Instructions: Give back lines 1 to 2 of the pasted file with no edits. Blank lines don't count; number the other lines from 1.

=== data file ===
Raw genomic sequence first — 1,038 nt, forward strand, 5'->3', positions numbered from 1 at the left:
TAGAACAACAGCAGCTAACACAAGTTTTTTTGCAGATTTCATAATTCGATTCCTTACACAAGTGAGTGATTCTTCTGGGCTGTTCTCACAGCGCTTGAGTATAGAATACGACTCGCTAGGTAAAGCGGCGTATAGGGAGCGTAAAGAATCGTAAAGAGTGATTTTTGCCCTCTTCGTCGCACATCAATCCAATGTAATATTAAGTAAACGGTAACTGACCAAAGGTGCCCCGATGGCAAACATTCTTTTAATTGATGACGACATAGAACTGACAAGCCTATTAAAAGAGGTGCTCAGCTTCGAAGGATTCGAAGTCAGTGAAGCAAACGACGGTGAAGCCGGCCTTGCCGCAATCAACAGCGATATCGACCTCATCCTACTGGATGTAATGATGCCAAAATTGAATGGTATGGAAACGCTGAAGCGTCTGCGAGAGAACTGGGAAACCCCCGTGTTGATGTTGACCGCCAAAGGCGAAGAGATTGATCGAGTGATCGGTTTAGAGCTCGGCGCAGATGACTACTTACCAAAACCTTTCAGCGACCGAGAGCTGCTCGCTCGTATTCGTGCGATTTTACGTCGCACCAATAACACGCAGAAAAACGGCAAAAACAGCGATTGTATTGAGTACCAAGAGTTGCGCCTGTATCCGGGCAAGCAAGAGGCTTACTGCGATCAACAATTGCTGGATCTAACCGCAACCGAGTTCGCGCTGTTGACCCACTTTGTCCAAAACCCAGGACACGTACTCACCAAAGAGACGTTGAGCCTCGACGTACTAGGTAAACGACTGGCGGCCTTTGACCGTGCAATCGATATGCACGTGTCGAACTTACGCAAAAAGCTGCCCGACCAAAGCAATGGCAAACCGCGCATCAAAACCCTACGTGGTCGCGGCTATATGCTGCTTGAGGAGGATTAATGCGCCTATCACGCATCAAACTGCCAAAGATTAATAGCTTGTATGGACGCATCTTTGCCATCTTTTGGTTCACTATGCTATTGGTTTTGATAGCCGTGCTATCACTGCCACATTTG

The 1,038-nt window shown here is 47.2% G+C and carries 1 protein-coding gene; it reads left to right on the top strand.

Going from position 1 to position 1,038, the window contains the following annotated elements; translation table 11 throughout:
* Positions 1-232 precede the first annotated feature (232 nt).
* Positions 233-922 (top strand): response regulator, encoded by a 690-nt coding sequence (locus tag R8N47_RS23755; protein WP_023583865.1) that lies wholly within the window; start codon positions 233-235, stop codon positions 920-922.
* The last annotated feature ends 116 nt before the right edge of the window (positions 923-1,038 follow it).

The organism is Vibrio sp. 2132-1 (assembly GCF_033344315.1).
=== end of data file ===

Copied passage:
Raw genomic sequence first — 1,038 nt, forward strand, 5'->3', positions numbered from 1 at the left:
TAGAACAACAGCAGCTAACACAAGTTTTTTTGCAGATTTCATAATTCGATTCCTTACACAAGTGAGTGATTCTTCTGGGCTGTTCTCACAGCGCTTGAGTATAGAATACGACTCGCTAGGTAAAGCGGCGTATAGGGAGCGTAAAGAATCGTAAAGAGTGATTTTTGCCCTCTTCGTCGCACATCAATCCAATGTAATATTAAGTAAACGGTAACTGACCAAAGGTGCCCCGATGGCAAACATTCTTTTAATTGATGACGACATAGAACTGACAAGCCTATTAAAAGAGGTGCTCAGCTTCGAAGGATTCGAAGTCAGTGAAGCAAACGACGGTGAAGCCGGCCTTGCCGCAATCAACAGCGATATCGACCTCATCCTACTGGATGTAATGATGCCAAAATTGAATGGTATGGAAACGCTGAAGCGTCTGCGAGAGAACTGGGAAACCCCCGTGTTGATGTTGACCGCCAAAGGCGAAGAGATTGATCGAGTGATCGGTTTAGAGCTCGGCGCAGATGACTACTTACCAAAACCTTTCAGCGACCGAGAGCTGCTCGCTCGTATTCGTGCGATTTTACGTCGCACCAATAACACGCAGAAAAACGGCAAAAACAGCGATTGTATTGAGTACCAAGAGTTGCGCCTGTATCCGGGCAAGCAAGAGGCTTACTGCGATCAACAATTGCTGGATCTAACCGCAACCGAGTTCGCGCTGTTGACCCACTTTGTCCAAAACCCAGGACACGTACTCACCAAAGAGACGTTGAGCCTCGACGTACTAGGTAAACGACTGGCGGCCTTTGACCGTGCAATCGATATGCACGTGTCGAACTTACGCAAAAAGCTGCCCGACCAAAGCAATGGCAAACCGCGCATCAAAACCCTACGTGGTCGCGGCTATATGCTGCTTGAGGAGGATTAATGCGCCTATCACGCATCAAACTGCCAAAGATTAATAGCTTGTATGGACGCATCTTTGCCATCTTTTGGTTCACTATGCTATTGGTTTTGATAGCCGTGCTATCACTGCCACATTTG